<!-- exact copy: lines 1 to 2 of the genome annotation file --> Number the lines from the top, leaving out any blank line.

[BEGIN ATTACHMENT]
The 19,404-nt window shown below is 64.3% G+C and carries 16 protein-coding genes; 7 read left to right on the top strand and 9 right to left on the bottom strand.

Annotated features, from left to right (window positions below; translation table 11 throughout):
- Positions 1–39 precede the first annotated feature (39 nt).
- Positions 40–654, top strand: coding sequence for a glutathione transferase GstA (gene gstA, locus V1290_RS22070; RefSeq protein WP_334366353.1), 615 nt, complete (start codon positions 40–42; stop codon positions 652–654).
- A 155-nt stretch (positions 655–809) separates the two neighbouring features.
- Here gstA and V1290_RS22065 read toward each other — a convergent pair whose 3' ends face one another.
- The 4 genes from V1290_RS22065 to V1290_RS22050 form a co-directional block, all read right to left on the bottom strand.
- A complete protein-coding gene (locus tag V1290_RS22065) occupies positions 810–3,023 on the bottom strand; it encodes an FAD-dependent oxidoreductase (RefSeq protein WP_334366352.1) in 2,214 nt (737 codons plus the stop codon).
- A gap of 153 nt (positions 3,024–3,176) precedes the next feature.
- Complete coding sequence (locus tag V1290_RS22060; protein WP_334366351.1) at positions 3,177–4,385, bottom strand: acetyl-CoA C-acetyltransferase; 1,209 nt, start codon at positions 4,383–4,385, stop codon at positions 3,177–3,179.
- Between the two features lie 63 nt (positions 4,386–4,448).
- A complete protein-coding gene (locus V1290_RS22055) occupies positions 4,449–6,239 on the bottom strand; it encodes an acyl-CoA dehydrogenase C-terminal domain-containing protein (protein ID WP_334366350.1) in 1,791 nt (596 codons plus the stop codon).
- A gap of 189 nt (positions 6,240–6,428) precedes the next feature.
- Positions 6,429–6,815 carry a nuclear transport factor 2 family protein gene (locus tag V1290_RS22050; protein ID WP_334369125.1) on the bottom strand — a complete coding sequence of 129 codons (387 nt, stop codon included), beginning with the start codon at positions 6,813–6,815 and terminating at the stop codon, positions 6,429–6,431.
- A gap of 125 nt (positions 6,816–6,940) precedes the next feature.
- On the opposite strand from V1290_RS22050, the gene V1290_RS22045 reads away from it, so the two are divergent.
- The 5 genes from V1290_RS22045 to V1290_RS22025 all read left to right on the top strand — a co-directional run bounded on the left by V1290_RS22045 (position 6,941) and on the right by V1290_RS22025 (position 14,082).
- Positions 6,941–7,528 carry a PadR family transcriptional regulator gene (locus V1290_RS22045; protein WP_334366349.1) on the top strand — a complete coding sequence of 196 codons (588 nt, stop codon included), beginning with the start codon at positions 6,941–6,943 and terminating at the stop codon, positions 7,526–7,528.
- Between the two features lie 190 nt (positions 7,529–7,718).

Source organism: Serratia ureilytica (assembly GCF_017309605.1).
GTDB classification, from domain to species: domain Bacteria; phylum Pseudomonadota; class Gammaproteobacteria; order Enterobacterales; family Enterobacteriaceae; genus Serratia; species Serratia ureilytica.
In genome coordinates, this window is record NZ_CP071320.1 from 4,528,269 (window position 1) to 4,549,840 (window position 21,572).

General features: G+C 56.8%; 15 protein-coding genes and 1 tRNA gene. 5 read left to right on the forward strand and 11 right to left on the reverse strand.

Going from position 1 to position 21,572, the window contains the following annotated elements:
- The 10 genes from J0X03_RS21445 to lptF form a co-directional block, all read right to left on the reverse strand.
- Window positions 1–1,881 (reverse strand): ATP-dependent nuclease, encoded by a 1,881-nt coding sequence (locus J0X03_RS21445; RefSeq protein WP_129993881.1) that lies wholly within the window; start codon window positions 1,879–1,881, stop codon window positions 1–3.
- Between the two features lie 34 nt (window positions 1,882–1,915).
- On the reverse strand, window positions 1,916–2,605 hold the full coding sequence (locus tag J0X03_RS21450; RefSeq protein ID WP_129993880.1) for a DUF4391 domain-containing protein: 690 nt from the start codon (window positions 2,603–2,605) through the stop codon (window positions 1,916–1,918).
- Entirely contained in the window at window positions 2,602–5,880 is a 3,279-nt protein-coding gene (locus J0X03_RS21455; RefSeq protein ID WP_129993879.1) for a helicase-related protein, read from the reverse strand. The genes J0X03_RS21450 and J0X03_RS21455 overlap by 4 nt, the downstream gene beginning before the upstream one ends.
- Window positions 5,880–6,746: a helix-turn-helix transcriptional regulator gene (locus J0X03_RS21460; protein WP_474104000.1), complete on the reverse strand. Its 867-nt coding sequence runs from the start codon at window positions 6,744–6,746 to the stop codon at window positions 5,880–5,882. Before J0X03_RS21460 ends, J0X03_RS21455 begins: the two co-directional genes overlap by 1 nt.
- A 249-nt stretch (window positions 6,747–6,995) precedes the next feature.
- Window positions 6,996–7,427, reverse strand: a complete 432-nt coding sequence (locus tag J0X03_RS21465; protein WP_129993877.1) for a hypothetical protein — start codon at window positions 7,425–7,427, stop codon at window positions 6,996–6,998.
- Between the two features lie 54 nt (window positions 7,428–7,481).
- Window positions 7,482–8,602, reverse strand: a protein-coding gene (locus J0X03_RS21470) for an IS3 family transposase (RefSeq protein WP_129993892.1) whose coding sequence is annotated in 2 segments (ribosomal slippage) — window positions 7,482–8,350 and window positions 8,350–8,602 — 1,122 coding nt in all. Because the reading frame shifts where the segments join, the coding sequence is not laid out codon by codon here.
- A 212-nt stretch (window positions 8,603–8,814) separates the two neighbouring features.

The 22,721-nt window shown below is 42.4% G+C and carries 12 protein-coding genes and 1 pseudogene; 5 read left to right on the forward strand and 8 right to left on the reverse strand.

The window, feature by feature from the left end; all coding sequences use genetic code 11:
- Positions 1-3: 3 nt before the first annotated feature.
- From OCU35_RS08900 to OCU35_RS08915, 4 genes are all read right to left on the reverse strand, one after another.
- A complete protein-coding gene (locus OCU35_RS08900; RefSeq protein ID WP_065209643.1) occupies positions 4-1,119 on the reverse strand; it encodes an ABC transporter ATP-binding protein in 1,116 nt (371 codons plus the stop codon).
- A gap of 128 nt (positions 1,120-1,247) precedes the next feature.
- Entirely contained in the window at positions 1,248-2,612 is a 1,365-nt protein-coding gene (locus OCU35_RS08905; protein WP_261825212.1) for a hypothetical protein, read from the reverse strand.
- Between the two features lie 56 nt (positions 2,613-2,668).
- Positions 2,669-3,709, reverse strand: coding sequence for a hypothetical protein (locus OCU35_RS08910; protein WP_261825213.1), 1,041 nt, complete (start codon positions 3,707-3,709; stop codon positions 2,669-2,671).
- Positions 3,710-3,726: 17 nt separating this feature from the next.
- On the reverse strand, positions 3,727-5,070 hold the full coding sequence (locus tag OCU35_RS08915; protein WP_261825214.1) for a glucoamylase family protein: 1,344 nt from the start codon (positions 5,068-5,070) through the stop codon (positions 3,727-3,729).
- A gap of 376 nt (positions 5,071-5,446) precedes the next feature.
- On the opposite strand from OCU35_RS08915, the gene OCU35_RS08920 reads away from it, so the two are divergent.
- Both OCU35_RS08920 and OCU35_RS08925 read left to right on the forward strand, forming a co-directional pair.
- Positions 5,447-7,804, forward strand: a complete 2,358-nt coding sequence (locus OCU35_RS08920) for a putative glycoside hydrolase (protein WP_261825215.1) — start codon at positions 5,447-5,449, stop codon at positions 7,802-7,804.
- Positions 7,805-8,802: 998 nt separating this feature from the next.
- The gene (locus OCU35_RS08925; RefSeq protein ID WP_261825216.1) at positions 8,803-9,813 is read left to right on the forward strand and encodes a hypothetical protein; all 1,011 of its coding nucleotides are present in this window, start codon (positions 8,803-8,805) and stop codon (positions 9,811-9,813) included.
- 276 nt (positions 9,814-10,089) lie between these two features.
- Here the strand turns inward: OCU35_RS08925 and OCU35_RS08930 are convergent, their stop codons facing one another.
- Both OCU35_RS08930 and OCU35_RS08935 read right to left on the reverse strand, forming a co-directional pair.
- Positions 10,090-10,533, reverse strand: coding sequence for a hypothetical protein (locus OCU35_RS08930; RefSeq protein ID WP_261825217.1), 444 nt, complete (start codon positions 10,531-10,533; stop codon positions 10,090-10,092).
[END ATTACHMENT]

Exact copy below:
The 19,404-nt window shown below is 64.3% G+C and carries 16 protein-coding genes; 7 read left to right on the top strand and 9 right to left on the bottom strand.

Annotated features, from left to right (window positions below; translation table 11 throughout):